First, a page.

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Do 90's /alt rock cover bands work?

Discussion in 'Band Management [BG]' started by sm49341, Sep 28, 2017.


  1. sm49341

    sm49341

    May 12, 2013
    Michigan
    Im currently in a decent variety hobby band, good gigs( mostly weddings, parties, festivals). We really appeal to the 50+ crowd, and frankly they seem to be the people willing to pay us what we ask. Good money for the effort.
    I love the band but a lot of the material is well dated. I love 90's+ material, but we only do ahandfull of those, and one of the guys puts up a fight anytime we try to add more.
    I am considering a side project to explore that 90's /alt rock avenue. I have people in mind to fill the slots. Can the 90s alt ( cake sublime weezer) type of band get jobs? Also considering keping it 20% classic rock and 20% modern/alt acoustic (mayer, sherheen, train) to keep more people (ladies) satisfied. Can this mix work? In our area, it seems our current band is whats getting all the business. But people who listen to us frequently say we are getting stale and theyre bored with a lot of our material.
     
  2. two fingers

    two fingers Opinionated blowhard. But not mad about it. Gold Supporting Member

    Feb 7, 2005
    Eastern NC USA
    In my area, yes. A good friend of mine played in one for a while. They had a good following. My wife told me that was her favorite bar band ever.....including ones I had been in. :sour:

    :wacky:
     
    EddiePlaysBass and sm49341 like this.
  3. buldog5151bass

    buldog5151bass Kibble, milkbones, and P Basses. And redheads.

    Oct 22, 2003
    Connecticut
    Talk to the people who say they are bored with your music. What do THEY want to hear? Those are the only opinions that matter.
     
    sm49341 likes this.
  4. Josh Kneisel

    Josh Kneisel

    Jun 17, 2016
    Arizona
    We do a lot of 90's stuff and early 2000's stuff as a jazz trio (so it is rewritten a bit) and that's been our bread and butter to land paying gigs. We also do a few jazz tunes and 70's/80's and originals...People dig the 90's stuff at least in AZ...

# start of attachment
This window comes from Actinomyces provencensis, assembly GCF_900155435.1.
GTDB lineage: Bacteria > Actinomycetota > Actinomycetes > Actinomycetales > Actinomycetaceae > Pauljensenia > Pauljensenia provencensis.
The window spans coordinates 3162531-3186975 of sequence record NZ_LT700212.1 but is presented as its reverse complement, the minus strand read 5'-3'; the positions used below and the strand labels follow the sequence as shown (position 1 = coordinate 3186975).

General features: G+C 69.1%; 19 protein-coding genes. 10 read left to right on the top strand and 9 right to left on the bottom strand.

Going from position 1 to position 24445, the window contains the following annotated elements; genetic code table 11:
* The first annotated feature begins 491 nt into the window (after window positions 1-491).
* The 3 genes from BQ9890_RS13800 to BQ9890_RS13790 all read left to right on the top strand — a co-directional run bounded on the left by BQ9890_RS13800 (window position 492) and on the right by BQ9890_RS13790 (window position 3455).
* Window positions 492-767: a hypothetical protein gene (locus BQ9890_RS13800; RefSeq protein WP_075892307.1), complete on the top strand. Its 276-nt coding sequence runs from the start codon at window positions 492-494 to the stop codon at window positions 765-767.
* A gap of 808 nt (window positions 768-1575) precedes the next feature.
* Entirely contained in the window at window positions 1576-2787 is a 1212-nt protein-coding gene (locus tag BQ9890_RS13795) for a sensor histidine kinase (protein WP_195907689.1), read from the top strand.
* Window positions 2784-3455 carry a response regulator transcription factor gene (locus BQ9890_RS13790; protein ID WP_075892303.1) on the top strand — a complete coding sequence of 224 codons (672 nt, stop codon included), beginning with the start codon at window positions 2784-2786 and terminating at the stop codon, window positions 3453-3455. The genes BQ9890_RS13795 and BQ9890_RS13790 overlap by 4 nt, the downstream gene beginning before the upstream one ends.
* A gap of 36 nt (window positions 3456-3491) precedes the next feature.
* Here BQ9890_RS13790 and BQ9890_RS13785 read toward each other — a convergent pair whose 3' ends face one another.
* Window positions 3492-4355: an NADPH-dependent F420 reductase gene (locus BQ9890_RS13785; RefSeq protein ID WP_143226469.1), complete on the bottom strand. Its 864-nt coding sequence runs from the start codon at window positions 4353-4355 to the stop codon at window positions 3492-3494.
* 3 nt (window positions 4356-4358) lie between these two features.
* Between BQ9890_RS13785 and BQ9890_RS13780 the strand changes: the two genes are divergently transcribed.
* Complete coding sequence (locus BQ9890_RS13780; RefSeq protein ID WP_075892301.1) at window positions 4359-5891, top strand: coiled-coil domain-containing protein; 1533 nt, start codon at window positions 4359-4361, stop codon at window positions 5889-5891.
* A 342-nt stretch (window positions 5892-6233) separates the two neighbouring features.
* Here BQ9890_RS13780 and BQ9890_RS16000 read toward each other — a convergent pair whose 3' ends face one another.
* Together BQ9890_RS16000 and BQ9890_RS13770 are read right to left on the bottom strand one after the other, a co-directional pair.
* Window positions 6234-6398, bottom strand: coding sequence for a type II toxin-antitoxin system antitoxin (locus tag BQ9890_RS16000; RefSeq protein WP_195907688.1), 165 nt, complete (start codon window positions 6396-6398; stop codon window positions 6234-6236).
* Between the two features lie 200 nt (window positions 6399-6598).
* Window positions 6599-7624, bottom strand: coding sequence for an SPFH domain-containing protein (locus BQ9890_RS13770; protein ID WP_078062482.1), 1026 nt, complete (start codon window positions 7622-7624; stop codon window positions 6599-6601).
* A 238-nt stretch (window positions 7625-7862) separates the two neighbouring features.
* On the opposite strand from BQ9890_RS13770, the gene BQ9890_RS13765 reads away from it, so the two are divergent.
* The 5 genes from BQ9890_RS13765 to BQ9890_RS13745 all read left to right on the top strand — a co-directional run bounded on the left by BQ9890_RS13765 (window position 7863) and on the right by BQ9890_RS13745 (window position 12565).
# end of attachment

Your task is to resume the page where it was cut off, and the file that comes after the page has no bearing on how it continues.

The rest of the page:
sm49341 likes this.
  5. My originals band does some cover gigs here and there in order to reach new people. In my area if you don't you'll pretty much continue playing to the same people forever and never reach new people unless you can get more exposure opening for touring bands and a lot of those shows have turned into a buy on/pay to play type of deal so we don't open for as many touring bands as we used to. In my area cover bands and original bands don't really play shows together or even at the same venues. So doing cover gigs is the only way play some venues. And playing originals is the only way to play others.

    We mainly stick with 90s to early 2000s material ranging from Alice In Chains and Pearl Jam to Staind, even some nu metal stuff like we played a ballad rendition of crawling by linkin Park last month which I transcribed from their piano version off of YouTube and everyone was singing along. A lot of the cover gigs are done with acoustic guitars as well because they are mainly on restaurant patios and in smaller venues. Occasionally doing both really pays off when it comes to getting on special events because sometimes the more material you can play and the more diverse you can be the better. Like we're playing our areas big haunted trail this year. And we're playing A mix of originals and covers that we've recently played and are comfortable with for that. It's a 3 hour gig, two sets with a break in between. Pay for that gig is also nice. Also playing both originals and cover gigs were not against selling merch including original CDs at cover gigs which can be nice money wise because you get the nice cover band pay not having to split the door with mutplie bands like we do at original shows and we still make money selling merch which is where the majority of the money in the originals shows is at.